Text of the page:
So you can see how my theoretical model works here. That you should always think of a painting in relation to the space of paintings that were painted then. Doing something one way is always not doing it the way others would, but without necessarily trying to stand out*. To understand what someone does you have to understand what that person is not doing, too. It’s that simple. This is a teaching of structuralism. To understand a phoneme, you must place it in a system of phonemes.
*Bourdieu also intimates here towards the misconception that surrounded interpretations of Distinction, which read the work as a study of how humans are inherently driven to pursue status-related distinction. However, for him ‘distinction’ is about social difference and how they are reproduced and the effects thereof. This is something he is at pains to point out again in a lecture published in Practical Reason:
Here I open a parenthesis in order to dispel a frequent, yet disastrous, misunderstanding about the title Distinction, which has led some to believe that the entire book was limited to saying that the driving force of all human behavior was the search for distinction. This does not make sense and, moreover, it would not be anything new if one thinks, for example, of Veblen and his notion of conspicuous consumption. In fact, the main idea is that to exist within a social space, to occupy a point or to be an individual within a social space, is to differ, to be different. (Bourdieu, 1998: 9)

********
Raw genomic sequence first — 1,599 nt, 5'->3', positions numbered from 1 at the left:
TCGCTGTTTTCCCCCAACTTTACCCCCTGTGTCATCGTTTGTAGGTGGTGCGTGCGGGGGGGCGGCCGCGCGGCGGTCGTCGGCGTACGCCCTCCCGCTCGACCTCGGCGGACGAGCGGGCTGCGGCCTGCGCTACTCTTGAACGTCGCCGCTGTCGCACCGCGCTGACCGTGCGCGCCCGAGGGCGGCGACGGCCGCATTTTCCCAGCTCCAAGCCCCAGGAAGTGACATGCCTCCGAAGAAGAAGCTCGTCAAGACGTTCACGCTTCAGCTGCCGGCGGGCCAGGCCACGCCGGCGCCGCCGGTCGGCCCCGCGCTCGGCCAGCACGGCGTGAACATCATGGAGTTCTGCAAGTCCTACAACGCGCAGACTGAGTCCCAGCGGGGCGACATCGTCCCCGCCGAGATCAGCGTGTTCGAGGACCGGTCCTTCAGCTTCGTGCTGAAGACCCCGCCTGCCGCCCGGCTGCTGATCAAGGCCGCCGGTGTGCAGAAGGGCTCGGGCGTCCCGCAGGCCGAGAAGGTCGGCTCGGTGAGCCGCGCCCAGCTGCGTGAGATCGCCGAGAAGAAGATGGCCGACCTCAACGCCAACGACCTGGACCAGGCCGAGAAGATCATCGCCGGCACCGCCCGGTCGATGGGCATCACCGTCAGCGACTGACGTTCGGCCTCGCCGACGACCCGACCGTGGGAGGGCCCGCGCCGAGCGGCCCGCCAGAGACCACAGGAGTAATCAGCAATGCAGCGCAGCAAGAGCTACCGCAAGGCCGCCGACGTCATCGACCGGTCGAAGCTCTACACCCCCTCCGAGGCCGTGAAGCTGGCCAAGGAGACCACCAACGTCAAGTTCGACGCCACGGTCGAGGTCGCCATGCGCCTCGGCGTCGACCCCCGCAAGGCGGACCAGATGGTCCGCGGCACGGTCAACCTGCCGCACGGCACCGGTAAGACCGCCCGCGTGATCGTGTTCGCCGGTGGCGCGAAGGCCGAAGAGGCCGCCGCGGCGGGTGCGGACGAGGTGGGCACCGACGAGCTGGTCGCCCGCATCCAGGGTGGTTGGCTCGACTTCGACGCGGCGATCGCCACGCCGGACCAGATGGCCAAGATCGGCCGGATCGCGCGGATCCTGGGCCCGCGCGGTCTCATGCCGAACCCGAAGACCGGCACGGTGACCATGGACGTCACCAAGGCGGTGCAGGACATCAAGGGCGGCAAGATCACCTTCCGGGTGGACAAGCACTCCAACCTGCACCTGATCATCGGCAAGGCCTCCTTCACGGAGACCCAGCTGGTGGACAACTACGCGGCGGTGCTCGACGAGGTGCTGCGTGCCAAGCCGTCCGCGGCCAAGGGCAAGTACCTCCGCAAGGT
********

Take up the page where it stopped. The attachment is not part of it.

Bourdieu P (1998) Practical Reason: On the Theory of Action. Cambridge: Polity Press.